NHS staff have displayed “incredible resilience” in meeting unprecedented patient demand this winter, according to a report from NHS Improvement last week.
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The news last week that the chief nursing officer for England role could be realigned to sit across both NHS Improvement and NHS England when Jane Cummings departs her role could weaken nursing’s voice further at a senior level.
Nurses don’t get paid much, they work long hours with often unpaid overtime, and it’s a job with few freebies.
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There is something really special about the Nursing Times Awards that I shall miss when I stop being editor of Nursing Times next month.
When I talk to members of the public about nursing, I know what mental images they have got in their heads - nurses in uniforms, working on wards and helping (usually older) people in and out of bed.
There aren’t many moments in nursing when you have a chance to pause, take a deep breath and feel the pride of being a nurse.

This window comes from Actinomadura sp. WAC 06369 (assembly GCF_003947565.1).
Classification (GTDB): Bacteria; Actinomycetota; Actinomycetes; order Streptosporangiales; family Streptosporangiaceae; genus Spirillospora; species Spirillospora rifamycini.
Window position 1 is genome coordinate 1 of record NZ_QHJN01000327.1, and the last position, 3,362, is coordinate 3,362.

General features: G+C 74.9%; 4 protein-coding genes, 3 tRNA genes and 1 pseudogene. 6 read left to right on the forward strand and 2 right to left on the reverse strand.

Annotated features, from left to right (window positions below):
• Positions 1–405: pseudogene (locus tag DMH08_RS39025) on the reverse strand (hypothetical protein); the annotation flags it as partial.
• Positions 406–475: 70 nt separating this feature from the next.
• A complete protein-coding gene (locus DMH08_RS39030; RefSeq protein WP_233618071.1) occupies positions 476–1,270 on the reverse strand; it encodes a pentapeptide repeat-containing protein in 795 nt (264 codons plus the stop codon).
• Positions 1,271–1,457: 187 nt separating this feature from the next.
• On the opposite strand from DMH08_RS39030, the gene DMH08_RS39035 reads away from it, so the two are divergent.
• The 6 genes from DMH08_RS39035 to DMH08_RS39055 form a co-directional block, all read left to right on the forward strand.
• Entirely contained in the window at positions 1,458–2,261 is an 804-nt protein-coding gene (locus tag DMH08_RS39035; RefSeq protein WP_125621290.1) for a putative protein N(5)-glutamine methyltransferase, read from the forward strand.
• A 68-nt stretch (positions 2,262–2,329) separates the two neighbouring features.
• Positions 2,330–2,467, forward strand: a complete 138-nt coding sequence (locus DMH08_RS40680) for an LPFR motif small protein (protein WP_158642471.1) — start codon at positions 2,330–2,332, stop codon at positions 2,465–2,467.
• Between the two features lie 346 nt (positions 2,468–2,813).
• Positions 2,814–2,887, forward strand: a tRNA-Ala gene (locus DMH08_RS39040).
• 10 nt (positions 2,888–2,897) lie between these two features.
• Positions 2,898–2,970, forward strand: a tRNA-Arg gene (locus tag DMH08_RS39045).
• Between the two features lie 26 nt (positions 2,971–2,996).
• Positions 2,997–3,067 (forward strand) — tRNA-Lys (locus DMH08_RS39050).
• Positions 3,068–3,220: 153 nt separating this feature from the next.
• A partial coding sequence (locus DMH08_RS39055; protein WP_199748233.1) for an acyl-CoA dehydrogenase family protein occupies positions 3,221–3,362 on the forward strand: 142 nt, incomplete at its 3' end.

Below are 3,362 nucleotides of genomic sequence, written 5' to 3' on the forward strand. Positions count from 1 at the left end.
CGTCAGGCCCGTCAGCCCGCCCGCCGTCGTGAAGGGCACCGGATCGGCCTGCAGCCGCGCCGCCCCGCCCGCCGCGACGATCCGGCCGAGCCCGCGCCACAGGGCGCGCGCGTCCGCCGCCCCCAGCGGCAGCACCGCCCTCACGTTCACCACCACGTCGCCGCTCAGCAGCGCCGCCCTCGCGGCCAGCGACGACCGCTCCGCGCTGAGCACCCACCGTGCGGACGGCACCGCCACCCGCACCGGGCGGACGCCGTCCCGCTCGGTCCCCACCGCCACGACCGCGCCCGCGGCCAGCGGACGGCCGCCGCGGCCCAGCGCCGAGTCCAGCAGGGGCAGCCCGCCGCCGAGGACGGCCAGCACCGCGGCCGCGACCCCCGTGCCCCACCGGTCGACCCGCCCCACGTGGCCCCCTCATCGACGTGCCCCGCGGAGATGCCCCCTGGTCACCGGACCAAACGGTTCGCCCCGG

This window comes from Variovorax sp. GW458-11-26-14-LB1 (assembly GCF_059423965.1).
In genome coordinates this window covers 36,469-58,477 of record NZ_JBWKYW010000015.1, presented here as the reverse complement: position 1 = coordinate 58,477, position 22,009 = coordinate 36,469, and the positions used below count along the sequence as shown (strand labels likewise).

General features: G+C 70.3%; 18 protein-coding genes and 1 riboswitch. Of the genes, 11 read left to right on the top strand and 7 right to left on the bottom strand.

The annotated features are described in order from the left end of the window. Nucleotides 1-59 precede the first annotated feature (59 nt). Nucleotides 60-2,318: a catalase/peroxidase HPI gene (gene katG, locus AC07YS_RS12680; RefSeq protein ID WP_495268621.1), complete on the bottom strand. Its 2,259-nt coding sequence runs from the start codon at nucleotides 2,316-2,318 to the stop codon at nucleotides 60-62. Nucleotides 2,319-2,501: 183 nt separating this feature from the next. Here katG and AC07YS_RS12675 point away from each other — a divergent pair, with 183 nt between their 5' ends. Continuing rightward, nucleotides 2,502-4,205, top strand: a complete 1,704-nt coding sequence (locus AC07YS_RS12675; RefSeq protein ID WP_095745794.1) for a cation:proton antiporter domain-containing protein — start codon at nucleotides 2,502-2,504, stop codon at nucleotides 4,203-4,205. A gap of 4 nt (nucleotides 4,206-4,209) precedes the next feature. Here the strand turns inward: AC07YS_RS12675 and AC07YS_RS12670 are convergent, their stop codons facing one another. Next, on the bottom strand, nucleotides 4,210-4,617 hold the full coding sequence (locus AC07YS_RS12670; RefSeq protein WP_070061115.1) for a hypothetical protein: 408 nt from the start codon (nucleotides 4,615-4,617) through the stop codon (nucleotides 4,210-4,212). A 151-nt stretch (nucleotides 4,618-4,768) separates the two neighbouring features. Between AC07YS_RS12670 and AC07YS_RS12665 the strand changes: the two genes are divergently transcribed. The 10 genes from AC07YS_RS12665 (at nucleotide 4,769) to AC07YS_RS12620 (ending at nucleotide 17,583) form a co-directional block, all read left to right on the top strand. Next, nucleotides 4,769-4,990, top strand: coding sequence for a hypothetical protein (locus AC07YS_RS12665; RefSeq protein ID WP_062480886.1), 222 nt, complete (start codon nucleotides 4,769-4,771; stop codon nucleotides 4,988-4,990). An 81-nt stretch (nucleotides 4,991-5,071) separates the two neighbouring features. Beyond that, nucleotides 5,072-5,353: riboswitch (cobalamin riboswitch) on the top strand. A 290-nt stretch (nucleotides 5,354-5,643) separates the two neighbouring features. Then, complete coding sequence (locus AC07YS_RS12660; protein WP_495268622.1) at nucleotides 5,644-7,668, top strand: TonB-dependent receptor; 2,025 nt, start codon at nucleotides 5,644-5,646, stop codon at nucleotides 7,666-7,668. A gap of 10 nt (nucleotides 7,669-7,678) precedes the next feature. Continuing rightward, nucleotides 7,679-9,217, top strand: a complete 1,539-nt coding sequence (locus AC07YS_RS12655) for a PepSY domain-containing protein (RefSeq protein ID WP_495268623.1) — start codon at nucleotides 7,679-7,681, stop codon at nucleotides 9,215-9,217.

Learning disability nurses are a pretty vocal bunch. They have to be. Often regarded as the Cinderellas of the profession, they have learnt to stand up for their service users and themselves. And they’re pretty good at it.
The care of older people used to be considered slower paced and clinically less challenging but – like everything in nursing – our perceptions have had to change with the profession and patient demand.
People can be slightly cynical about awards events. You know, all that clapping and voracious supporting of each other’s outstanding achievements can become wearing for some. But that never seems to happen in nursing awards. And I am glad about that.
National workforce planning is the most important item on anyone’s agenda at the moment. In fact, it is pretty much the only item on the agenda that anyone should be talking about.
Title: Bread, Jam and a Borrowed Pram: A nurse’s story from the streetsAuthor: Dot May DunnPublisher: Orion Books, 2011Reviewer: Jenni Middleton, Editor, Nursing Times, EMAPWhat was it like?